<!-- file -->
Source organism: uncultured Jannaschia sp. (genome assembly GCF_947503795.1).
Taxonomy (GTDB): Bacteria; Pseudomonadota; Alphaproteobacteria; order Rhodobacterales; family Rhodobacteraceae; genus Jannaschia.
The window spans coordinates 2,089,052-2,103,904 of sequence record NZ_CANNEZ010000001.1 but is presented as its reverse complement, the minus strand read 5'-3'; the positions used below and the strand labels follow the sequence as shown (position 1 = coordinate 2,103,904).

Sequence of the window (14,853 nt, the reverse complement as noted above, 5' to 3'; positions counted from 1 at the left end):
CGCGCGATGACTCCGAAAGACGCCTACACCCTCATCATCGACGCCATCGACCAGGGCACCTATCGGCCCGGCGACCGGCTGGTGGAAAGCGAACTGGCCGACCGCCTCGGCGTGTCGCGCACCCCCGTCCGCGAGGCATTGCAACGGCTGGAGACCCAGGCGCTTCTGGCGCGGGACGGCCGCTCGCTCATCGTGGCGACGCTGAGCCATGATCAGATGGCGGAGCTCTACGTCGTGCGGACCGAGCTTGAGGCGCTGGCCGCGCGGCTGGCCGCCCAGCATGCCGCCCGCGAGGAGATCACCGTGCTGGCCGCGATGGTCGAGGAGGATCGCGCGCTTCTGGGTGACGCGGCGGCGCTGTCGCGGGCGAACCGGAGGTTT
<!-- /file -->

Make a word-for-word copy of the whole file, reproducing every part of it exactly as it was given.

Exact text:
Source organism: uncultured Jannaschia sp. (genome assembly GCF_947503795.1).
Taxonomy (GTDB): Bacteria; Pseudomonadota; Alphaproteobacteria; order Rhodobacterales; family Rhodobacteraceae; genus Jannaschia.
The window spans coordinates 2,089,052-2,103,904 of sequence record NZ_CANNEZ010000001.1 but is presented as its reverse complement, the minus strand read 5'-3'; the positions used below and the strand labels follow the sequence as shown (position 1 = coordinate 2,103,904).

Sequence of the window (14,853 nt, the reverse complement as noted above, 5' to 3'; positions counted from 1 at the left end):
CGCGCGATGACTCCGAAAGACGCCTACACCCTCATCATCGACGCCATCGACCAGGGCACCTATCGGCCCGGCGACCGGCTGGTGGAAAGCGAACTGGCCGACCGCCTCGGCGTGTCGCGCACCCCCGTCCGCGAGGCATTGCAACGGCTGGAGACCCAGGCGCTTCTGGCGCGGGACGGCCGCTCGCTCATCGTGGCGACGCTGAGCCATGATCAGATGGCGGAGCTCTACGTCGTGCGGACCGAGCTTGAGGCGCTGGCCGCGCGGCTGGCCGCCCAGCATGCCGCCCGCGAGGAGATCACCGTGCTGGCCGCGATGGTCGAGGAGGATCGCGCGCTTCTGGGTGACGCGGCGGCGCTGTCGCGGGCGAACCGGAGGTTT